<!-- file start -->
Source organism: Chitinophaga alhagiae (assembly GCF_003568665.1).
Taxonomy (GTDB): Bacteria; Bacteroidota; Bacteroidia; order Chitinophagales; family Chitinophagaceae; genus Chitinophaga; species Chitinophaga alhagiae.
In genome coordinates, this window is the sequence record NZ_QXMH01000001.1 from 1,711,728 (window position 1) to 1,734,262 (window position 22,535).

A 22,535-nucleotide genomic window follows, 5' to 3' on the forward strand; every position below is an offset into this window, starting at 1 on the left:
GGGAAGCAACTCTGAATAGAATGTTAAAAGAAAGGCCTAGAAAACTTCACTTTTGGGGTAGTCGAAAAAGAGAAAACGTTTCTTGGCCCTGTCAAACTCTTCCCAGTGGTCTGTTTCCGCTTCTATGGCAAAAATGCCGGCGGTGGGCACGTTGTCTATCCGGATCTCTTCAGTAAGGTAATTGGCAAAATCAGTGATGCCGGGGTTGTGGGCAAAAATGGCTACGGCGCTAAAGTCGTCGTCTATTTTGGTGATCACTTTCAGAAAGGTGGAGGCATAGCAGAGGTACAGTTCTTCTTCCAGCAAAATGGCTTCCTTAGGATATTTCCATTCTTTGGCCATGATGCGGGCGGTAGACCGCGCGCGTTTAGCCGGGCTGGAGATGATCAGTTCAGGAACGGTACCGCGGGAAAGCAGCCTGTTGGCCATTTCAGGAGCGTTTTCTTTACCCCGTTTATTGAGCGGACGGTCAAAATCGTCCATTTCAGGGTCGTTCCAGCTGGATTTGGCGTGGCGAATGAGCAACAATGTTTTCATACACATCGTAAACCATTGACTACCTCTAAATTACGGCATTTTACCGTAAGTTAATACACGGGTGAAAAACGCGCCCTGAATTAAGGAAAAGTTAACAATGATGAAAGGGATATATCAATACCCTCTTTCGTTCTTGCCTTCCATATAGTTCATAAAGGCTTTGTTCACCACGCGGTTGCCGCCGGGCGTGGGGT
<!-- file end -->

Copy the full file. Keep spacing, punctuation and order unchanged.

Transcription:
Source organism: Chitinophaga alhagiae (assembly GCF_003568665.1).
Taxonomy (GTDB): Bacteria; Bacteroidota; Bacteroidia; order Chitinophagales; family Chitinophagaceae; genus Chitinophaga; species Chitinophaga alhagiae.
In genome coordinates, this window is the sequence record NZ_QXMH01000001.1 from 1,711,728 (window position 1) to 1,734,262 (window position 22,535).

A 22,535-nucleotide genomic window follows, 5' to 3' on the forward strand; every position below is an offset into this window, starting at 1 on the left:
GGGAAGCAACTCTGAATAGAATGTTAAAAGAAAGGCCTAGAAAACTTCACTTTTGGGGTAGTCGAAAAAGAGAAAACGTTTCTTGGCCCTGTCAAACTCTTCCCAGTGGTCTGTTTCCGCTTCTATGGCAAAAATGCCGGCGGTGGGCACGTTGTCTATCCGGATCTCTTCAGTAAGGTAATTGGCAAAATCAGTGATGCCGGGGTTGTGGGCAAAAATGGCTACGGCGCTAAAGTCGTCGTCTATTTTGGTGATCACTTTCAGAAAGGTGGAGGCATAGCAGAGGTACAGTTCTTCTTCCAGCAAAATGGCTTCCTTAGGATATTTCCATTCTTTGGCCATGATGCGGGCGGTAGACCGCGCGCGTTTAGCCGGGCTGGAGATGATCAGTTCAGGAACGGTACCGCGGGAAAGCAGCCTGTTGGCCATTTCAGGAGCGTTTTCTTTACCCCGTTTATTGAGCGGACGGTCAAAATCGTCCATTTCAGGGTCGTTCCAGCTGGATTTGGCGTGGCGAATGAGCAACAATGTTTTCATACACATCGTAAACCATTGACTACCTCTAAATTACGGCATTTTACCGTAAGTTAATACACGGGTGAAAAACGCGCCCTGAATTAAGGAAAAGTTAACAATGATGAAAGGGATATATCAATACCCTCTTTCGTTCTTGCCTTCCATATAGTTCATAAAGGCTTTGTTCACCACGCGGTTGCCGCCGGGCGTGGGGT